top of page

Week In Review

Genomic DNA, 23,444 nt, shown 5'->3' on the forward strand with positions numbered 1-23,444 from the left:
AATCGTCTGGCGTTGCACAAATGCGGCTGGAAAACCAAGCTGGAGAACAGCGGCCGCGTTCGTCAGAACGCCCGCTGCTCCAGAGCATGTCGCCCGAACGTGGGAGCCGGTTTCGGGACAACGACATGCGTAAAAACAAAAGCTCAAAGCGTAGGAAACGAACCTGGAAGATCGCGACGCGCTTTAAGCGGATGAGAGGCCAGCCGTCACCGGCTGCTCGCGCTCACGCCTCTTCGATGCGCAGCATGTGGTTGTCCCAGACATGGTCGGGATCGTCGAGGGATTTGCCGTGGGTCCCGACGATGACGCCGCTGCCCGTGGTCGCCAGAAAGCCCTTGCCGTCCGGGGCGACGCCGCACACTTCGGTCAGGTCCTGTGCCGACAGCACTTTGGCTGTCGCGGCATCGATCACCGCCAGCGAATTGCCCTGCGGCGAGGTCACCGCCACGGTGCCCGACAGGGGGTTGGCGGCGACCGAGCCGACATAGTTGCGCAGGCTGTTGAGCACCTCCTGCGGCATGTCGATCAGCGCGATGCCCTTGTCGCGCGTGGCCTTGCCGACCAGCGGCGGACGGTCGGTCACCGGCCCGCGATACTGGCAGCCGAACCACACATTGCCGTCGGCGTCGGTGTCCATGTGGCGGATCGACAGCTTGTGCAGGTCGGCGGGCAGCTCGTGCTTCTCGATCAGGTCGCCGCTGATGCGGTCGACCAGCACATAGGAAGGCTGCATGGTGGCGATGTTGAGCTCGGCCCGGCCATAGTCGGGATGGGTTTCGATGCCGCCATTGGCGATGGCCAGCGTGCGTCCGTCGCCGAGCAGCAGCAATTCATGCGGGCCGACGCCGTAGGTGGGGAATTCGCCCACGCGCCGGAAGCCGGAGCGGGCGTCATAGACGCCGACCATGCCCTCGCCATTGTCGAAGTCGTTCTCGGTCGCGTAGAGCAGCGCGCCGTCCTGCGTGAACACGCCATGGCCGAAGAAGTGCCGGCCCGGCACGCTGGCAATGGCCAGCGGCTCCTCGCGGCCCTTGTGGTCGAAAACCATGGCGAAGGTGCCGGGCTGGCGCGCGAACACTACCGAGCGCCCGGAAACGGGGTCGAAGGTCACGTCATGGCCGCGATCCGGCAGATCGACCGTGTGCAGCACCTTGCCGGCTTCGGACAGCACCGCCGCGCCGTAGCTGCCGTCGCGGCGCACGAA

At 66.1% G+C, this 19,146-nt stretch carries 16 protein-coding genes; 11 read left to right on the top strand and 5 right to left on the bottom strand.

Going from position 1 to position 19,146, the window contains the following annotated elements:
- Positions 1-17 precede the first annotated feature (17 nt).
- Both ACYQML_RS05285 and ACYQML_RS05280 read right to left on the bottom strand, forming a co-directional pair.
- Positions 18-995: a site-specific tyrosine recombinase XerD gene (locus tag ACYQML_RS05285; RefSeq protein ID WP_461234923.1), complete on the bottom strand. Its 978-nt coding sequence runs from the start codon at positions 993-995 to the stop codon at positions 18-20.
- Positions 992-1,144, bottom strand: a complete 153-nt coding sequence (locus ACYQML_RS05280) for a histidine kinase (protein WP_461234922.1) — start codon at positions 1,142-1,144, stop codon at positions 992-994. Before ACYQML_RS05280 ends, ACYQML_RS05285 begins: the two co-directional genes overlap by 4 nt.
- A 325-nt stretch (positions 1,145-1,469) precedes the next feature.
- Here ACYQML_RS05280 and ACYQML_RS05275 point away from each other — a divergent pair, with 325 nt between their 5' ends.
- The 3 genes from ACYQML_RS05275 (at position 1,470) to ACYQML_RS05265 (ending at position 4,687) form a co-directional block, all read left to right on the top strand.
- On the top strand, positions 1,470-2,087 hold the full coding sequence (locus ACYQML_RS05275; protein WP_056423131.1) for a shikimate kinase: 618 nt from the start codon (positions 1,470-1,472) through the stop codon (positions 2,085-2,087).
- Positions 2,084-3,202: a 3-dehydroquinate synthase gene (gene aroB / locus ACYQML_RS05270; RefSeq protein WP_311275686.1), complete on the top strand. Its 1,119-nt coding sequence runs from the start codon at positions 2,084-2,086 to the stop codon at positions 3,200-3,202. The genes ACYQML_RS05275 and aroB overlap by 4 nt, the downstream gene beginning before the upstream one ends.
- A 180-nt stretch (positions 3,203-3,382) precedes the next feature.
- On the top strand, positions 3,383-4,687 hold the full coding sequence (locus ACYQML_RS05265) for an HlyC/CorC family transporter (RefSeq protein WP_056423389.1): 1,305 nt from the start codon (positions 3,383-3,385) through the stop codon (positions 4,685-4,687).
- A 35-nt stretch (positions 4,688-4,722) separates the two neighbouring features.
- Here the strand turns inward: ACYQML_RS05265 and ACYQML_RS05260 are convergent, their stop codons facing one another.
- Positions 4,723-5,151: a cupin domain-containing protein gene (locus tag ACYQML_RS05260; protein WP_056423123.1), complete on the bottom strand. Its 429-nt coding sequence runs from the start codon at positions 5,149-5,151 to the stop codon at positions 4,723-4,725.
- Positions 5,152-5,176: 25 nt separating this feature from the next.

Jessie Schuster Edited by Elissa D. Hecker